Twenty-seven years before Wounded Knee and a year before Sand Creek, on September 3, 1863 at Whitestone Hill in present-day southeastern North Dakota, an equally heinous massacre was maliciously inflicted on a peaceful Native American encampment. Like its two more famous successors, the massacre at Whitestone Hill was courtesy of the U.S. Army.
A statue to a U.S. Army Civil War era cavalryman heroically bestride his horse overlooks the ravines and gullies of the Whitestone Massacre site. Every year in early summer, a military ceremony honoring the “brave” cavalry commanded by Brigadier General Alfred Sully commemorates the butchery enacted 154 years past in the ravines below.
An official North Dakota State Government website sets the stage for the infamy: “… the Dakotas had crossed the Missouri River and joined up with some other bands to resume their late summer hunt. They needed to put up a good supply of meat for the coming winter. The hunt was successful. They had about 400,000 pounds of bison meat drying in camp by the first week in September.
“The village included between 300 and 400 tipis, or lodges, housing about 3,000 people of the Yanktonais, Santees, Sissetons, and some Teton Lakotas. There may have been some Wahpekutes and one or two Crow families there as well. The leaders included Mato Nopa or Two Bears, Medicine Bear, Little Soldier, and Big Head (Pahtanka).”
The website also states that: “Upon seeing the approach of the soldiers, “Pahtanka tried to surrender by waving a white cloth. Though the Dakotas had been peacefully hunting, and did not fight, soldiers killed some old men, women and children in the camp.”
LaDonna Bravebull, Inhunktonwan, Hunkpapa and Blackfoot, is a past tribal historian for the Standing Rock Sioux Tribe and a direct descendent of Massacre at Whitestone Hill survivor Nape Hot`e Win (Mary Big Moccasin). Bravebull also served as an advisor to the North Dakota historical commission for the Whitestone Hill historical site. Her view, which is widely accepted, is that Whitestone was a vindictive retaliation for the Dakota Uprising, which led to 38 Dakota men being hanged in Mankato, Minnesota the previous year.
“My great-great-grandmother Nape Ho`te Win survived the largest and bloodiest conflict ever on North Dakota soil. Nearly 400 of our people were killed in the Inyan Ska (Whitestone) Massacre. In 1863, nearly 4,000 Yanktonais, Isanti (Santee), and Hunkpapa gathered alongside a lake in southeastern North Dakota for an intertribal buffalo hunt to prepare for winter. We had everyone gathered for a big fair,” Bravebull said. “We had a buffalo calling ceremony—it was a time to give thanks, pray, meet relatives, arrange marriages. Most important, it was a time to prepare food for the winter months.”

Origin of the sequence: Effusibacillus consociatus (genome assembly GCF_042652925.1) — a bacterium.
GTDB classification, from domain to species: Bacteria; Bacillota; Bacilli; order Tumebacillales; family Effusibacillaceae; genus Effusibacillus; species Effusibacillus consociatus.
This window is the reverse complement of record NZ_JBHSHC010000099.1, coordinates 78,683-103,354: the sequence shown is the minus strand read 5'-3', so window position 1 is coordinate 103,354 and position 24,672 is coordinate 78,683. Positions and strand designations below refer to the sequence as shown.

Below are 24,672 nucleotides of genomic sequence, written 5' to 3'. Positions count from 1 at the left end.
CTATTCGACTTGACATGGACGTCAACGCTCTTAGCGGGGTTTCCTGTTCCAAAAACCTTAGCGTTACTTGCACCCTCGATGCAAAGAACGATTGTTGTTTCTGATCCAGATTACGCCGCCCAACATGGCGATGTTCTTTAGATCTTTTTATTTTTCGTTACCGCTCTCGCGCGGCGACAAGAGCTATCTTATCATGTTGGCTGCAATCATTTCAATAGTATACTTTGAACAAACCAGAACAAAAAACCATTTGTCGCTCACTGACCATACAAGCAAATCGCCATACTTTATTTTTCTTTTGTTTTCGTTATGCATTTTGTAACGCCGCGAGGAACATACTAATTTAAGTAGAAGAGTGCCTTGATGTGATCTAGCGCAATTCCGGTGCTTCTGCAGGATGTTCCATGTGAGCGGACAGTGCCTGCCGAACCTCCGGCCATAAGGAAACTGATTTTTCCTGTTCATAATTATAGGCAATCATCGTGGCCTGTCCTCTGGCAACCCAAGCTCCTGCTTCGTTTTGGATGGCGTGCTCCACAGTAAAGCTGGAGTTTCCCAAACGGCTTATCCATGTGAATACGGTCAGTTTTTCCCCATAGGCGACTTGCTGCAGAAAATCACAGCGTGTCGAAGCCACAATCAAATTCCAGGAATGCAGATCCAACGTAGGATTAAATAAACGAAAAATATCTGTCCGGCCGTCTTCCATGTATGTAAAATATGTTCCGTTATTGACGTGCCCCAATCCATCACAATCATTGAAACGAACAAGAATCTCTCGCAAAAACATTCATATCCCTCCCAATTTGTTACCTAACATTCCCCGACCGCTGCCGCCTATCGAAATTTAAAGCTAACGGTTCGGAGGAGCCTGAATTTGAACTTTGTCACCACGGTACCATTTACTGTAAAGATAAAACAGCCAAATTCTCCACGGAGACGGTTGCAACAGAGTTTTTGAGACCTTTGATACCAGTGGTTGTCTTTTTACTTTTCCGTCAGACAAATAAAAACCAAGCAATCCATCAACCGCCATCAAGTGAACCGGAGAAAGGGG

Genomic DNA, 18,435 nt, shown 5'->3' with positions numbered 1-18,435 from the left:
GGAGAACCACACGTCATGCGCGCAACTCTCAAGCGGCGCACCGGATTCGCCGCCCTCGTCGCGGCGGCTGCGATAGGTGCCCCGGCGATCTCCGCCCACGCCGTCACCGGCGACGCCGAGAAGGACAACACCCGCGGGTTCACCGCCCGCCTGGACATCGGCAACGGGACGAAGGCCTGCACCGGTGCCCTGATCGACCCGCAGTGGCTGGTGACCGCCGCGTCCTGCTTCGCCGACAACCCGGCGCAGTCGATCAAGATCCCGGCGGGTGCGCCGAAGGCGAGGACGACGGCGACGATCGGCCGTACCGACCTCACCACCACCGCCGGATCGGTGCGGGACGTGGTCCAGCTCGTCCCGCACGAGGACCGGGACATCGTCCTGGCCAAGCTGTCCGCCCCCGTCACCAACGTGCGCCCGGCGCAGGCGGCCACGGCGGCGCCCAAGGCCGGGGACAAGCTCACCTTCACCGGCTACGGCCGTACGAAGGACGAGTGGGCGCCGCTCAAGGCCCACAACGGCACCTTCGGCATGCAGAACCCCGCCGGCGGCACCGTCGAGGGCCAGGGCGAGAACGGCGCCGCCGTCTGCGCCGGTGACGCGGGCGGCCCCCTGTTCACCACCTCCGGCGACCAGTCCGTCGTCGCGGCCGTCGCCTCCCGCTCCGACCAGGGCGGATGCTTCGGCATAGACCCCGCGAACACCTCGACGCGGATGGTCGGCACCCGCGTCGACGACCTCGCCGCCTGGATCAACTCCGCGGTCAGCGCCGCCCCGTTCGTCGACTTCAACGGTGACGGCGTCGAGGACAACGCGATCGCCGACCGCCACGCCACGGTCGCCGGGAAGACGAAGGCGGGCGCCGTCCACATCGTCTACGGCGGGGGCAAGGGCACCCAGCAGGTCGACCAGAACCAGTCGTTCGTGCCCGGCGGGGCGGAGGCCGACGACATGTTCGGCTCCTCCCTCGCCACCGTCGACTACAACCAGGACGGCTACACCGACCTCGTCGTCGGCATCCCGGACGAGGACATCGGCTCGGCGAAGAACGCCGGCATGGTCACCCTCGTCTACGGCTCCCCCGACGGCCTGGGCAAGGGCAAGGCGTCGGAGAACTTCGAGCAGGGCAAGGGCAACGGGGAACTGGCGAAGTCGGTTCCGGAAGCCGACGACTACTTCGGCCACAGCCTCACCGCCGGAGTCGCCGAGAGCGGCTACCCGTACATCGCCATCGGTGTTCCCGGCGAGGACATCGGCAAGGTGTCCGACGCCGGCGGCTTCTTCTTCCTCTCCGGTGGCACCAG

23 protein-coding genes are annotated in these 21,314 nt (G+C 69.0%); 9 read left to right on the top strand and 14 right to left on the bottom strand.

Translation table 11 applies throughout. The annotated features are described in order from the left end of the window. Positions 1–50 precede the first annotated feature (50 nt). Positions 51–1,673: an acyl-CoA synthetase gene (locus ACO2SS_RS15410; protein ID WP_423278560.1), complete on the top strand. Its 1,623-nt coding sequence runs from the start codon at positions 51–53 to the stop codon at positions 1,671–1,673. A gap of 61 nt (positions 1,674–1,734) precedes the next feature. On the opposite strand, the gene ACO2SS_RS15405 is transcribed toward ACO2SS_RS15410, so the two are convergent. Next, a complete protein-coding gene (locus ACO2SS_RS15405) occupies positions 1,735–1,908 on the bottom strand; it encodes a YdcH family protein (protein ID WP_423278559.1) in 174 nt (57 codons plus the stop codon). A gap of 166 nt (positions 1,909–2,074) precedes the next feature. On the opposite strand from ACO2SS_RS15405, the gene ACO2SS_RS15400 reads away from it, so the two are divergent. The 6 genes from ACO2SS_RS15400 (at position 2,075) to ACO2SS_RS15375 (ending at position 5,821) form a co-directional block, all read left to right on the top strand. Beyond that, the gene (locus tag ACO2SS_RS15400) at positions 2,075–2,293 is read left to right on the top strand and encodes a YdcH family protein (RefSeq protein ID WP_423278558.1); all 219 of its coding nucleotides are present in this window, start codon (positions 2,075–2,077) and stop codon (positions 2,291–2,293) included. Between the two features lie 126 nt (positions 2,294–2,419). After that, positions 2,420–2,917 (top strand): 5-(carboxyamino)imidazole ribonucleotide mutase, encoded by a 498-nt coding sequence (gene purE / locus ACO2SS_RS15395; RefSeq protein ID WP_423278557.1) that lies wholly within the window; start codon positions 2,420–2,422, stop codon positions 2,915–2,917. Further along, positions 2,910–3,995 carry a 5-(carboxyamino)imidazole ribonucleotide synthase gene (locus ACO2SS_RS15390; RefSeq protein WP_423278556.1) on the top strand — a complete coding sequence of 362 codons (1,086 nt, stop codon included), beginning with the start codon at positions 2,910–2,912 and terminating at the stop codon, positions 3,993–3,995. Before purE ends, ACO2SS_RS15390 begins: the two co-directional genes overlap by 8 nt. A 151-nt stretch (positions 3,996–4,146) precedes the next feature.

Historians claim quite a few refugees from the 1862 uprising in Minnesota were in that camp. Brave Bull does not dispute the claim, but says they were mostly women and children. “My great-great grandmother’s father, Oyate Tawa, was one of the 38 Dakota hanged in Mankato less than a year before.”
“Mankato remains the largest mass execution in our country’s history,” said Brave Bull, and she believes Sully’s soldiers came to Dakota Territory looking for the Santee who fled to inflict further retribution.
As my great-great-grandmother told the story, the attack came the day after the big hunt, when spirits were high. The sun was setting and everyone was sharing an evening meal when Sully’s soldiers surrounded the camp on Whitestone Hill. In the chaos that ensued, people tied their children to their horses and dogs and fled. Mary (Nape Ho`te Win) was 9 years old. As she ran, she was shot in the hip and went down. She laid there until morning, when a soldier found her. As he loaded her into a wagon, she heard her relatives moaning and crying on the battlefield. She was taken to a prisoner of war camp in Crow Creek where she stayed until her release in 1870.
Before the bloodthirsty Colonel John Chivington at the Sand Creek Massacre in Colorado, before the revenge hungry 7th Cavalry at Wounded Knee, there was Brigadier General Alfred Sully of the 6th Iowa and 2nd Nebraska Cavalry, an eager enforcer of the “scorched earth” policy of his superior, General John Pope in Minnesota to rid the region of Native peoples.
Wikipedia, which, after some internal debate, fell on the side of referring to the massacre as “The Battle of Whitestone Hill, still reports that “… the next morning the camp was empty of Indians except for the dead and a few lost children and women … Sully ordered all the Indian property abandoned in the camp to be burned. This included 300 tipis and 400,000 to 500,000 pounds of dried buffalo meat, the winter supplies of the Indians…”